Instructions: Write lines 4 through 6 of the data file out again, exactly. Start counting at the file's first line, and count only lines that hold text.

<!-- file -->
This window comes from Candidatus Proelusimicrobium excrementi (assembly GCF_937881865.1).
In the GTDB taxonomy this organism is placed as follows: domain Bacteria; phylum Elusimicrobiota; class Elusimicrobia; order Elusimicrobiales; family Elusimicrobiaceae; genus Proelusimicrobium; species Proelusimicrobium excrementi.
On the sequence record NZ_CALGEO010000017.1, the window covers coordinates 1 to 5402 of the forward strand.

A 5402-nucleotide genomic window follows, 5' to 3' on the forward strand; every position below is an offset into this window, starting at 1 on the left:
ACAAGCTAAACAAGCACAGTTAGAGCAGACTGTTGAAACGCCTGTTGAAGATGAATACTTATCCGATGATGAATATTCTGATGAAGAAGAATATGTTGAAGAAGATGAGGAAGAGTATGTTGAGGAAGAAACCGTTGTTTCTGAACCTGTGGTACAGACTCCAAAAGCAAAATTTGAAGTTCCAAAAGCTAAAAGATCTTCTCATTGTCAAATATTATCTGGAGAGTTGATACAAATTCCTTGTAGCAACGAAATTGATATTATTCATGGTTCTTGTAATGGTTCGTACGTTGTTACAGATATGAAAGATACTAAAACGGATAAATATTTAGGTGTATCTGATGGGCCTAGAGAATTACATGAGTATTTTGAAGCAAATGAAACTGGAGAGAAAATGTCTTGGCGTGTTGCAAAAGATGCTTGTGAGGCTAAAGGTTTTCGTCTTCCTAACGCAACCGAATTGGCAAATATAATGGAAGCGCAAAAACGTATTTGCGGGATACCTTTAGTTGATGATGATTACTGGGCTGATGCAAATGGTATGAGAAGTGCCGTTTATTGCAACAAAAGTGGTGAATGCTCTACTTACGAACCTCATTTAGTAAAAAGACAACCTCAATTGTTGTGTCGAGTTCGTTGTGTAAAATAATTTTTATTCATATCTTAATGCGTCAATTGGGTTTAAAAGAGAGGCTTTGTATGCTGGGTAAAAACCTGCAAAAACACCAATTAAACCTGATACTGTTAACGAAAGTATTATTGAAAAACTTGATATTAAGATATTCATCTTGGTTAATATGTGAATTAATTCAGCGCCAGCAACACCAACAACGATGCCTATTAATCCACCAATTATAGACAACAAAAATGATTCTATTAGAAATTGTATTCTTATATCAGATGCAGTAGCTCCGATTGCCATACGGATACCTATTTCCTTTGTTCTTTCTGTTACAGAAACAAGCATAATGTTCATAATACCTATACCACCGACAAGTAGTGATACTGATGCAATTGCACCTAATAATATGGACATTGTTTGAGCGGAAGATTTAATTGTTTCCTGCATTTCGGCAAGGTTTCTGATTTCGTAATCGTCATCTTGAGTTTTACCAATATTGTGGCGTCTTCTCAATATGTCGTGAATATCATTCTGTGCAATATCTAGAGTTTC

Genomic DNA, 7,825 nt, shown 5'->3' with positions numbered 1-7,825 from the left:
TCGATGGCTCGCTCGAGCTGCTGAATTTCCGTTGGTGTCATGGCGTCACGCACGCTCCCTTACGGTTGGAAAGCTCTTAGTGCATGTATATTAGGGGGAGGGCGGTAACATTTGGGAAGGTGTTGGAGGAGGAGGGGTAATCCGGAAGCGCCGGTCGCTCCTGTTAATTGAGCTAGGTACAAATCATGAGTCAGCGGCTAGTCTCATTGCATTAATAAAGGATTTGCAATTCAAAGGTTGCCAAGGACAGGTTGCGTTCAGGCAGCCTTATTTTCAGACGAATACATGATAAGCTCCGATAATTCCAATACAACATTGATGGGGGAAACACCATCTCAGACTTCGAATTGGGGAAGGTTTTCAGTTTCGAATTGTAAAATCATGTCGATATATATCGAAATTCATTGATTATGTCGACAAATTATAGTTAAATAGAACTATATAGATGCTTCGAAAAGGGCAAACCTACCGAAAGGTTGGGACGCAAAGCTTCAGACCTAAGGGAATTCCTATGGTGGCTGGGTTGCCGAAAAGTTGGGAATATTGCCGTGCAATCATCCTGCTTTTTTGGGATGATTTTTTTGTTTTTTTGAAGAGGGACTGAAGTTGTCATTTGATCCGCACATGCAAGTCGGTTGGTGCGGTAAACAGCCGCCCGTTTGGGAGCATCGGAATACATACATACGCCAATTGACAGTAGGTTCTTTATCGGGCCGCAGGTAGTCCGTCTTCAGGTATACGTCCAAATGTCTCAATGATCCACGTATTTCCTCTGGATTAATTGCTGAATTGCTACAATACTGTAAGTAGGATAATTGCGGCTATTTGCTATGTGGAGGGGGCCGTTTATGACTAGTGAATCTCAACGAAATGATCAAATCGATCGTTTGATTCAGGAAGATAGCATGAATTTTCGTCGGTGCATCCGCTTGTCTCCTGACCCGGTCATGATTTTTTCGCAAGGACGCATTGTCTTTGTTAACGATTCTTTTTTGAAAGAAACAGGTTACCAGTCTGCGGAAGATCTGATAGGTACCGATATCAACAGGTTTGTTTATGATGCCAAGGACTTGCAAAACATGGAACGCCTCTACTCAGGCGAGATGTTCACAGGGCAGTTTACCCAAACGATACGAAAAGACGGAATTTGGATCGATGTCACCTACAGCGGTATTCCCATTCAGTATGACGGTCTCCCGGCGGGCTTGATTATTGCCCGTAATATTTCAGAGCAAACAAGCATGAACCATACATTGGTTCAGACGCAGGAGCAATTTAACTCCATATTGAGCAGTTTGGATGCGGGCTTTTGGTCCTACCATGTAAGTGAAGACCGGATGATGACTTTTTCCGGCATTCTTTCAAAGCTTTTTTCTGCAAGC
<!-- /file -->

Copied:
A 5402-nucleotide genomic window follows, 5' to 3' on the forward strand; every position below is an offset into this window, starting at 1 on the left:
ACAAGCTAAACAAGCACAGTTAGAGCAGACTGTTGAAACGCCTGTTGAAGATGAATACTTATCCGATGATGAATATTCTGATGAAGAAGAATATGTTGAAGAAGATGAGGAAGAGTATGTTGAGGAAGAAACCGTTGTTTCTGAACCTGTGGTACAGACTCCAAAAGCAAAATTTGAAGTTCCAAAAGCTAAAAGATCTTCTCATTGTCAAATATTATCTGGAGAGTTGATACAAATTCCTTGTAGCAACGAAATTGATATTATTCATGGTTCTTGTAATGGTTCGTACGTTGTTACAGATATGAAAGATACTAAAACGGATAAATATTTAGGTGTATCTGATGGGCCTAGAGAATTACATGAGTATTTTGAAGCAAATGAAACTGGAGAGAAAATGTCTTGGCGTGTTGCAAAAGATGCTTGTGAGGCTAAAGGTTTTCGTCTTCCTAACGCAACCGAATTGGCAAATATAATGGAAGCGCAAAAACGTATTTGCGGGATACCTTTAGTTGATGATGATTACTGGGCTGATGCAAATGGTATGAGAAGTGCCGTTTATTGCAACAAAAGTGGTGAATGCTCTACTTACGAACCTCATTTAGTAAAAAGACAACCTCAATTGTTGTGTCGAGTTCGTTGTGTAAAATAATTTTTATTCATATCTTAATGCGTCAATTGGGTTTAAAAGAGAGGCTTTGTATGCTGGGTAAAAACCTGCAAAAACACCAATTAAACCTGATACTGTTAACGAAAGTATTATTGAAAAACTTGATATTAAGATATTCATCTTGGTTAATATGTGAATTAATTCAGCGCCAGCAACACCAACAACGATGCCTATTAATCCACCAATTATAGACAACAAAAATGATTCTATTAGAAATTGTATTCTTATATCAGATGCAGTAGCTCCGATTGCCATACGGATACCTATTTCCTTTGTTCTTTCTGTTACAGAAACAAGCATAATGTTCATAATACCTATACCACCGACAAGTAGTGATACTGATGCAATTGCACCTAATAATATGGACATTGTTTGAGCGGAAGATTTAATTGTTTCCTGCATTTCGGCAAGGTTTCTGATTTCGTAATCGTCATCTTGAGTTTTACCAATATTGTGGCGTCTTCTCAATATGTCGTGAATATCATTCTGTGCAATATCTAGAGTTTC

Genomic DNA, 7,825 nt, shown 5'->3' with positions numbered 1-7,825 from the left: